of Aristea, i.e. rather woody with short internodes. 

The type of corm which occurs in some genera in the Iridoideae will be dis- 
cussed later, as it differs in some respects from the type which is most common 
in the Ixioideae. In most of the genera in the latter group the abbreviated portion 
of the aerial axis below the ground becomes swollen and forms a new corm each 
season, while in almost every case the previous season's corm dies away as its 
food reserves are used up, though it frequently remains at the base of the new 
corm as a flat, hard, dry structure. There are three exceptions in this group, 
namely Schizostylis, which has been mentioned above, Dierama, in which the 
corms are perennial and the leaves evergreen, and Pillansia, which is also 
evergreen. 

The systematic position of the genus Pillansia has already been mentioned in 
connection with the inflorescence. On account of certain features observed in 
the inflorescence it is considered to be intermediate between the Iridoideae and 
Ixioideae, and in the subterranean stem of this plant there is also evidence of a 
link between these two groups, for it presents a rather striking transition from 
a rhizome to the type of corm which is most common in the Ixioideae. Each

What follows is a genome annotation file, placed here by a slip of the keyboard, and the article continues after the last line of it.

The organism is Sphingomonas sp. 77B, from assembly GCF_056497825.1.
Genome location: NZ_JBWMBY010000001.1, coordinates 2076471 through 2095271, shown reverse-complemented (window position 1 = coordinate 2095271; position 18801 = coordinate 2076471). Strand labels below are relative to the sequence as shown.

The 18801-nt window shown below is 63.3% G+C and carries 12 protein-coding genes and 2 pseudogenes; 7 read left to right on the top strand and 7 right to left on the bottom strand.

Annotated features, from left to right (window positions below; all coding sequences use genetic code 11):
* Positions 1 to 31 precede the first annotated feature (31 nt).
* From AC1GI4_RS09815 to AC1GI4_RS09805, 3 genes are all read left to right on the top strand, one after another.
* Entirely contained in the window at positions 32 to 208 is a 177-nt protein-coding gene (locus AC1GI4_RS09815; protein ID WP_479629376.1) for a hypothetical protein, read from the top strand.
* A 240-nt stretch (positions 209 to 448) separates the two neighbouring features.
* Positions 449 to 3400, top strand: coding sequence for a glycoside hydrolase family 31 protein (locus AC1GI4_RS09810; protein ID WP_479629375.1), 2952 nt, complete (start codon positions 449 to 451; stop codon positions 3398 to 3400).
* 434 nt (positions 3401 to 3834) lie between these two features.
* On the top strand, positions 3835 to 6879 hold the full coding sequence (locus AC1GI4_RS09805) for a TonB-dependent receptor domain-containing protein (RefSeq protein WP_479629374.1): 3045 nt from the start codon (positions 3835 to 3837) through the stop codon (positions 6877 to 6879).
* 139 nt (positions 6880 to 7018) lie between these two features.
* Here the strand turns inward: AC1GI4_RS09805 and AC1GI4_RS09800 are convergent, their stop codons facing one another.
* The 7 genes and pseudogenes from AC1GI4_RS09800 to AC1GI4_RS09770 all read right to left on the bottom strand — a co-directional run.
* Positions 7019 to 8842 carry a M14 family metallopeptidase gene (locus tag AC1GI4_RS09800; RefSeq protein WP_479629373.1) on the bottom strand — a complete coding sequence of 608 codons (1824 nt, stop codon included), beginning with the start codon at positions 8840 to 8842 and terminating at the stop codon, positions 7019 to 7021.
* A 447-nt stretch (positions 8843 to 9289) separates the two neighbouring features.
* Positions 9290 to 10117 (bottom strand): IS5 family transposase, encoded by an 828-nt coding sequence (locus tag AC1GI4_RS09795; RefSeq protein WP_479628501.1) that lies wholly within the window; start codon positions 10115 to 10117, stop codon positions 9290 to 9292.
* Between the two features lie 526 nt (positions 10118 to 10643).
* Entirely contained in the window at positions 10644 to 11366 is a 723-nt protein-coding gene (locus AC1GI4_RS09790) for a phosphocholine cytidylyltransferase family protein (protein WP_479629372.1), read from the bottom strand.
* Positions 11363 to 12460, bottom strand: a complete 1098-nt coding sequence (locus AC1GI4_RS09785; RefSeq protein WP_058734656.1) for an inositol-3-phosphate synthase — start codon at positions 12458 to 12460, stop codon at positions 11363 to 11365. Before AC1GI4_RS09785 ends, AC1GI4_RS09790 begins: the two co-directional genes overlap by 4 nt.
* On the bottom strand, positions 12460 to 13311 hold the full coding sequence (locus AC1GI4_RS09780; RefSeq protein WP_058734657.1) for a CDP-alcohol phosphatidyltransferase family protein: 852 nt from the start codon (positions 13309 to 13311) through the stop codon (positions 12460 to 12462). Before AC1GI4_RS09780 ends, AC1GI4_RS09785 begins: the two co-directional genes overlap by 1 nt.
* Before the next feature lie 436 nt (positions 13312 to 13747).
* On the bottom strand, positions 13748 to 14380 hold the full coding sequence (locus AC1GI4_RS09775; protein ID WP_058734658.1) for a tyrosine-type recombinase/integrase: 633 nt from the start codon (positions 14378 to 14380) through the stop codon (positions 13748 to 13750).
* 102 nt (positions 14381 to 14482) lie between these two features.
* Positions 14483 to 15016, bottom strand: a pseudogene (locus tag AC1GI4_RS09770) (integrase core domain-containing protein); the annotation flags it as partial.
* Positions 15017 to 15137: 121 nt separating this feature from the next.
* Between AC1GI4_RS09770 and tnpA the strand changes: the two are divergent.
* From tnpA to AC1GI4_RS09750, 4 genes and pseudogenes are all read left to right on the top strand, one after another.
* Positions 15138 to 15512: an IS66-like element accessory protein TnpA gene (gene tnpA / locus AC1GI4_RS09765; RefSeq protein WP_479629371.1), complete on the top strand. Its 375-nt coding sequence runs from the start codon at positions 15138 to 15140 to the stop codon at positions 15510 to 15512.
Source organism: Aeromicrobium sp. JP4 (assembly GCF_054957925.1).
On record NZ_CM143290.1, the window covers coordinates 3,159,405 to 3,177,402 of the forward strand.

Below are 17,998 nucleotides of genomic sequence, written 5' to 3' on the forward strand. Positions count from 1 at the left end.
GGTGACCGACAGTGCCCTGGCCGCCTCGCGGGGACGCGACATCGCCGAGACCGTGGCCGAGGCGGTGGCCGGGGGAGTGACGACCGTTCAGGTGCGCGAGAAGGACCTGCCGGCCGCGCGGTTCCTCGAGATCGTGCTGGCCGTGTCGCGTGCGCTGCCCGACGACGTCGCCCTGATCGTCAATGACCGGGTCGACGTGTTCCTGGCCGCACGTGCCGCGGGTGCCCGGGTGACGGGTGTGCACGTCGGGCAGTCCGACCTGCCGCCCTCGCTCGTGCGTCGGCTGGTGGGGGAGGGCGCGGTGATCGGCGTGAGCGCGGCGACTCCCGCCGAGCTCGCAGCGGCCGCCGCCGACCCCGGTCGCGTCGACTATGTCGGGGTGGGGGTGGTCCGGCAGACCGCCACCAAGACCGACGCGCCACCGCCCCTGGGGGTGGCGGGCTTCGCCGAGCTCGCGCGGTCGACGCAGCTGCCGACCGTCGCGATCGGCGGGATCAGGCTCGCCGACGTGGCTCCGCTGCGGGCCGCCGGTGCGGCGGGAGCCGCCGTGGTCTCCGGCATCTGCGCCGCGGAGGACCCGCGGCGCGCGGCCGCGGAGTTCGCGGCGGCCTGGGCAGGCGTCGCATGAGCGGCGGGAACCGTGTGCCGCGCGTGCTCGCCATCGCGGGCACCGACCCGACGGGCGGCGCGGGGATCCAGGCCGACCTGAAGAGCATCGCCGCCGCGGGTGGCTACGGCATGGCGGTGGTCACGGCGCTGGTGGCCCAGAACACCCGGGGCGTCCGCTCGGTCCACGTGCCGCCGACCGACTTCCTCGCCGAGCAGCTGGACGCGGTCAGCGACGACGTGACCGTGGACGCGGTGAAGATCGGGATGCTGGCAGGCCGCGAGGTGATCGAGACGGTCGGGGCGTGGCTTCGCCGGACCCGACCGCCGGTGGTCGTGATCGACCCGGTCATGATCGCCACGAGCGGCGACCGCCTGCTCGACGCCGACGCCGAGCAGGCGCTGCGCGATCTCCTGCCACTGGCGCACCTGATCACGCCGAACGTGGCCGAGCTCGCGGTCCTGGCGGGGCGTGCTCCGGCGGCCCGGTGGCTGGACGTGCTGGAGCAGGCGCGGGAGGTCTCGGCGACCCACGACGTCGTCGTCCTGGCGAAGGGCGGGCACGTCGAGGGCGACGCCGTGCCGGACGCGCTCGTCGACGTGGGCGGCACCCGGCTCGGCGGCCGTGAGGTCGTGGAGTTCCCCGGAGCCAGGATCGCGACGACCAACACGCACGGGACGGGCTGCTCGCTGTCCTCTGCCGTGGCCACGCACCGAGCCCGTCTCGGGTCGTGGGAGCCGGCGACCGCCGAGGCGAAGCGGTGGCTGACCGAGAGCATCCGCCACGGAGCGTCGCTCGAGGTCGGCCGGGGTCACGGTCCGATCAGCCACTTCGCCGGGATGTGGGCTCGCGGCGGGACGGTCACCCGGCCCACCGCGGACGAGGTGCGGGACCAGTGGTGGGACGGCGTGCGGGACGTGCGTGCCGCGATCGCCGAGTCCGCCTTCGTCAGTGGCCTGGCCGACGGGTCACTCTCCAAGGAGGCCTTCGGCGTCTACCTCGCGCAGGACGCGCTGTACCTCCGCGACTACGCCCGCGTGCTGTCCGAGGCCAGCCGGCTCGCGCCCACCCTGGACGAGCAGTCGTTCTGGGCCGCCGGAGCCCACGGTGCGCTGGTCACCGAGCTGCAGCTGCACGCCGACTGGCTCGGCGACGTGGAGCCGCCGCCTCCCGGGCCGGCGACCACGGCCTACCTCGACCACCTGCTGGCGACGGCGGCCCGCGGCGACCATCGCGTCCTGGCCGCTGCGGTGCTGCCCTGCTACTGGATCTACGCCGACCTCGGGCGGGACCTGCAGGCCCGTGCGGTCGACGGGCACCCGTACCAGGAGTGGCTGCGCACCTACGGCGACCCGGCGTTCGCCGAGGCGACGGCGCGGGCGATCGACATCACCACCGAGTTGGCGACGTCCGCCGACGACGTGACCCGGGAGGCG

year a swollen corm-like structure is formed which perennates, and the single 
long, green, isobilateral type of leaf to which it gives rise is persistent for two or 



Ann. S. Afr. Mus. Vol. XL. 



Plate XVII 




1-4, Pillansia Templemanni (Bak.) L. Bol. 1, part of underground stem, xf; i, old flowering 
axis; ii, base of dead leaf; iii, bases of green leaves; iv, base of flowering axis; v, sheathing 
leaves. 2, longitudinal section of part of underground stem, with leaves removed, X f ; i, short 
scale leaves. 3, part of underground stem and base of aerial stem, with outer leaves removed, 
xf; i, base of leaf; ii, short scale leaves; iii, bud; iv, leaf scar; v, scar of sheathing leaf. 
4, transverse section of root, x 16; 4a, t. s. of part of root, X50; i, cork; ii, epidermis ; iii, 
cortex; iv, endodermis; v, pericycle; vi, phloem. 5, Dierama pendulum (L. f.) Baker, longitudinal 
section of corm, X i-|; i, contractile roots. 



70 ANNALS OF THE SOUTH AFRICAN MUSEUM 

three years. The growth of the underground stem is in a horizontal direction 
and in many ways it approximates more closely to a rhizome than a corm. 

A portion of one of these subterranean stems is shown in fig. i on pi. XVII, 
with the fibrous tunics removed. This represents only a fifth of the actual 
specimen in which there were twenty-five swollen corm-like bodies, half of them 
lying immediately below the portion illustrated. The short sheathing leaf 
produced near the base of each 'corm' does not become detached but, after the 
soft living tissues have died and broken down, the coarse fibrous strands continue 
to form a protective sheath around the corm. The second leaf produced is the 
long green one and above this there are two or three very short brown scale 
leaves, similar to those usually found on rhizomes. The position of these small 
scale leaves is shown in figs. 2 and 3, the former a longitudinal section of two 
of the corms and the latter one of the corms and the base of the flowering axis, 
with all except the scale leaves removed. (For convenience these two are shown